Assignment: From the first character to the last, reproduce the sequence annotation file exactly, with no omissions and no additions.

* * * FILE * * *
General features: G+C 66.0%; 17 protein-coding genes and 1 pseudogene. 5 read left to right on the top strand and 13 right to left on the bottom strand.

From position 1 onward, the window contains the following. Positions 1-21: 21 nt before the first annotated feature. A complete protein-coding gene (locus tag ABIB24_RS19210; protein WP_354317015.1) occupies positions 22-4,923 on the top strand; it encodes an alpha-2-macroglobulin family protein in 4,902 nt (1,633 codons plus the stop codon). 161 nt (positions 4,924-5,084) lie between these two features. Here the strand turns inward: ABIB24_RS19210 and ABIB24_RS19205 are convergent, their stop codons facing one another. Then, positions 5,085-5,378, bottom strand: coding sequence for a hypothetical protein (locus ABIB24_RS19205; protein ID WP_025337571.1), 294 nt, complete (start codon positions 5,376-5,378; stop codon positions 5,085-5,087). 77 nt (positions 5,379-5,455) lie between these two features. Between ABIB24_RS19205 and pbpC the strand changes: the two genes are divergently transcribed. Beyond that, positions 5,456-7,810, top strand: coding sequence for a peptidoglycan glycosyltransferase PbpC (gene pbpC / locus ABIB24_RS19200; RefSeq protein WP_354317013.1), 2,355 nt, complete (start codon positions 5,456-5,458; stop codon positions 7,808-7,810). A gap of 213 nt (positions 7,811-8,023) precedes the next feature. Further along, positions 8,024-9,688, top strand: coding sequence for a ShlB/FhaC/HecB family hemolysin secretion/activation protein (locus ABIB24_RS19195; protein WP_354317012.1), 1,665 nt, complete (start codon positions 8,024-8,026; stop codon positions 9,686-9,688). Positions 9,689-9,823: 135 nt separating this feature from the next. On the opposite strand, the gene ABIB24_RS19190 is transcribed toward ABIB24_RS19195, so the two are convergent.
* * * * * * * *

General features: G+C 66.0%; 17 protein-coding genes and 1 pseudogene. 5 read left to right on the top strand and 13 right to left on the bottom strand.

From position 1 onward, the window contains the following. Positions 1-21: 21 nt before the first annotated feature. A complete protein-coding gene (locus tag ABIB24_RS19210; protein WP_354317015.1) occupies positions 22-4,923 on the top strand; it encodes an alpha-2-macroglobulin family protein in 4,902 nt (1,633 codons plus the stop codon). 161 nt (positions 4,924-5,084) lie between these two features. Here the strand turns inward: ABIB24_RS19210 and ABIB24_RS19205 are convergent, their stop codons facing one another. Then, positions 5,085-5,378, bottom strand: coding sequence for a hypothetical protein (locus ABIB24_RS19205; protein ID WP_025337571.1), 294 nt, complete (start codon positions 5,376-5,378; stop codon positions 5,085-5,087). 77 nt (positions 5,379-5,455) lie between these two features. Between ABIB24_RS19205 and pbpC the strand changes: the two genes are divergently transcribed. Beyond that, positions 5,456-7,810, top strand: coding sequence for a peptidoglycan glycosyltransferase PbpC (gene pbpC / locus ABIB24_RS19200; RefSeq protein WP_354317013.1), 2,355 nt, complete (start codon positions 5,456-5,458; stop codon positions 7,808-7,810). A gap of 213 nt (positions 7,811-8,023) precedes the next feature. Further along, positions 8,024-9,688, top strand: coding sequence for a ShlB/FhaC/HecB family hemolysin secretion/activation protein (locus ABIB24_RS19195; protein WP_354317012.1), 1,665 nt, complete (start codon positions 8,024-8,026; stop codon positions 9,686-9,688). Positions 9,689-9,823: 135 nt separating this feature from the next. On the opposite strand, the gene ABIB24_RS19190 is transcribed toward ABIB24_RS19195, so the two are convergent.